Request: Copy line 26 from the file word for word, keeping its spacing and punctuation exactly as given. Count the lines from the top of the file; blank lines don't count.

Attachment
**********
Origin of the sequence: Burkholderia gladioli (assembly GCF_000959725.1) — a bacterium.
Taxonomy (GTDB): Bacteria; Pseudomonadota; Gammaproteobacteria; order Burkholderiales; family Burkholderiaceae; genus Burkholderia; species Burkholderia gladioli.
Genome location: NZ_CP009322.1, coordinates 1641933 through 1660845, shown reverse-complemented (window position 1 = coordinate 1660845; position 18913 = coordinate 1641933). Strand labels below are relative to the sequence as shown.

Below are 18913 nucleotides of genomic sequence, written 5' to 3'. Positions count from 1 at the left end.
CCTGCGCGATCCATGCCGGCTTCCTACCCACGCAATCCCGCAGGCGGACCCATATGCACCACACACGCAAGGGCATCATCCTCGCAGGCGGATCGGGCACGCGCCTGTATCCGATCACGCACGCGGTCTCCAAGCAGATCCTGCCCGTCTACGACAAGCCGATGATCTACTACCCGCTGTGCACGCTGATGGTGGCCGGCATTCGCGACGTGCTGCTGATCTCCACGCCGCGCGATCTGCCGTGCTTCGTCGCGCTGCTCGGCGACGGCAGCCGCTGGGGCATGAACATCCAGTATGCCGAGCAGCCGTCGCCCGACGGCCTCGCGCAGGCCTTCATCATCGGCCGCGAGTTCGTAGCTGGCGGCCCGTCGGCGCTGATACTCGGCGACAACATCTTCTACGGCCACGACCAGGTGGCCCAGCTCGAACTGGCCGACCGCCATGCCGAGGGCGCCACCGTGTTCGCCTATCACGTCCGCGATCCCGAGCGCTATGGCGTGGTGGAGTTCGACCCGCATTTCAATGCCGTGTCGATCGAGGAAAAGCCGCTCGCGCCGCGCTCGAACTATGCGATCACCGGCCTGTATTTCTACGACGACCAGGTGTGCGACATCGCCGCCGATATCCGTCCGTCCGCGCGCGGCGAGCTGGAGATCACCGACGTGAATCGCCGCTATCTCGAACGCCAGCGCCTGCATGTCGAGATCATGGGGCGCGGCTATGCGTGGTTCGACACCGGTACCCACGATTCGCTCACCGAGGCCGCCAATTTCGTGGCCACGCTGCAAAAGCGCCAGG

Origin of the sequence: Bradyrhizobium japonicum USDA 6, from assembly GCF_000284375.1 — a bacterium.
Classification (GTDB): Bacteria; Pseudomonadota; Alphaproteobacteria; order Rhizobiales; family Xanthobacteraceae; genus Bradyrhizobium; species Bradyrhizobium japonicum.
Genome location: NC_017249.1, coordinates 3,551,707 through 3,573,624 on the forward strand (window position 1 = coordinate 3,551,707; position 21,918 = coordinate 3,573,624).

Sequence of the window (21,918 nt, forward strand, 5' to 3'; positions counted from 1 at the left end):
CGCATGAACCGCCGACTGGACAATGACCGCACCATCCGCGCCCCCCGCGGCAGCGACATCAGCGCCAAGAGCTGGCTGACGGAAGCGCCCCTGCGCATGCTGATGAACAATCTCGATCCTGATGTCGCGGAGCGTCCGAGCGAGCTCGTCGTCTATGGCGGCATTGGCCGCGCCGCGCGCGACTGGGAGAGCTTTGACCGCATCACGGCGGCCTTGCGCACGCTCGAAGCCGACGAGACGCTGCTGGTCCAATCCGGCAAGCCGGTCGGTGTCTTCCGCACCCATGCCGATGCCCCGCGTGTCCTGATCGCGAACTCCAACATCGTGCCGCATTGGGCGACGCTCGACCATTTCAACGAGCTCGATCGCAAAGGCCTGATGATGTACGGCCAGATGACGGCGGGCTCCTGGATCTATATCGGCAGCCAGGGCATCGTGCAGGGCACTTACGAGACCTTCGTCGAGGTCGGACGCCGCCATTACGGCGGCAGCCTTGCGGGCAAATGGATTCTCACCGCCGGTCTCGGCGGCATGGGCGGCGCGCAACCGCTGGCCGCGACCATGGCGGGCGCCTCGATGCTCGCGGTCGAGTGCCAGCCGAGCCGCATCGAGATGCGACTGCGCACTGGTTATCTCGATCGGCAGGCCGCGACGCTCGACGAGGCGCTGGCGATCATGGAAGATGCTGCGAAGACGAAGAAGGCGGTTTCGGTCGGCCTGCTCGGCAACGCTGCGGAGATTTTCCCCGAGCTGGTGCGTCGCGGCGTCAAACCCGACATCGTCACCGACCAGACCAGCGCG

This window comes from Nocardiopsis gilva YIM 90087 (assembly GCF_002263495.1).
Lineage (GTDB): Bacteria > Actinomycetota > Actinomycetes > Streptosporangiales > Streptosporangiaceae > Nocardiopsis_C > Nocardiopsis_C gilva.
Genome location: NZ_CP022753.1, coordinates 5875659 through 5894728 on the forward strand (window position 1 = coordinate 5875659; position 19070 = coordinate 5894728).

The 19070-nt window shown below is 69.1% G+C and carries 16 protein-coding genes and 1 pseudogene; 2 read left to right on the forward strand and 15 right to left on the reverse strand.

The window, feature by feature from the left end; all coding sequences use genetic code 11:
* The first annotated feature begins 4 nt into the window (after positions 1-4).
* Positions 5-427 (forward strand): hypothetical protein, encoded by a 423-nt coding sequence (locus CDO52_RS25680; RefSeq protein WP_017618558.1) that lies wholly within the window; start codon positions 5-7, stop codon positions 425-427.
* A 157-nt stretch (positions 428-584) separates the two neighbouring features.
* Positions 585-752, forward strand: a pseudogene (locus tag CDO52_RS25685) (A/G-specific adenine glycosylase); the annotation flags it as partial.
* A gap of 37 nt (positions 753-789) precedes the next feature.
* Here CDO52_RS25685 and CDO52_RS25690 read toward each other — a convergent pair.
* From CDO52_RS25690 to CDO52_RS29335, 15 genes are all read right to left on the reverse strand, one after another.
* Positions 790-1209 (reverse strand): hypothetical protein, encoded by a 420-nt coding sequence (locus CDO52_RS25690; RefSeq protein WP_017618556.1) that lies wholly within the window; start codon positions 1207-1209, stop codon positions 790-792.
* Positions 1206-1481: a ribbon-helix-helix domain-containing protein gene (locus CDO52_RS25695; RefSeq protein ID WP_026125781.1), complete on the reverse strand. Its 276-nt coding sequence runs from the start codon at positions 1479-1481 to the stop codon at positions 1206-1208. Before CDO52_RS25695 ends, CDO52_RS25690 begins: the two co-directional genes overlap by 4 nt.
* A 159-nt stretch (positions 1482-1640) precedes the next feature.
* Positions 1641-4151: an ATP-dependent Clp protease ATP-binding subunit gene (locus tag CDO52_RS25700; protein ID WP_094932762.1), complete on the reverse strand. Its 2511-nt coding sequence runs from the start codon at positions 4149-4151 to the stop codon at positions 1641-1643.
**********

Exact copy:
* Positions 1641-4151: an ATP-dependent Clp protease ATP-binding subunit gene (locus tag CDO52_RS25700; protein ID WP_094932762.1), complete on the reverse strand. Its 2511-nt coding sequence runs from the start codon at positions 4149-4151 to the stop codon at positions 1641-1643.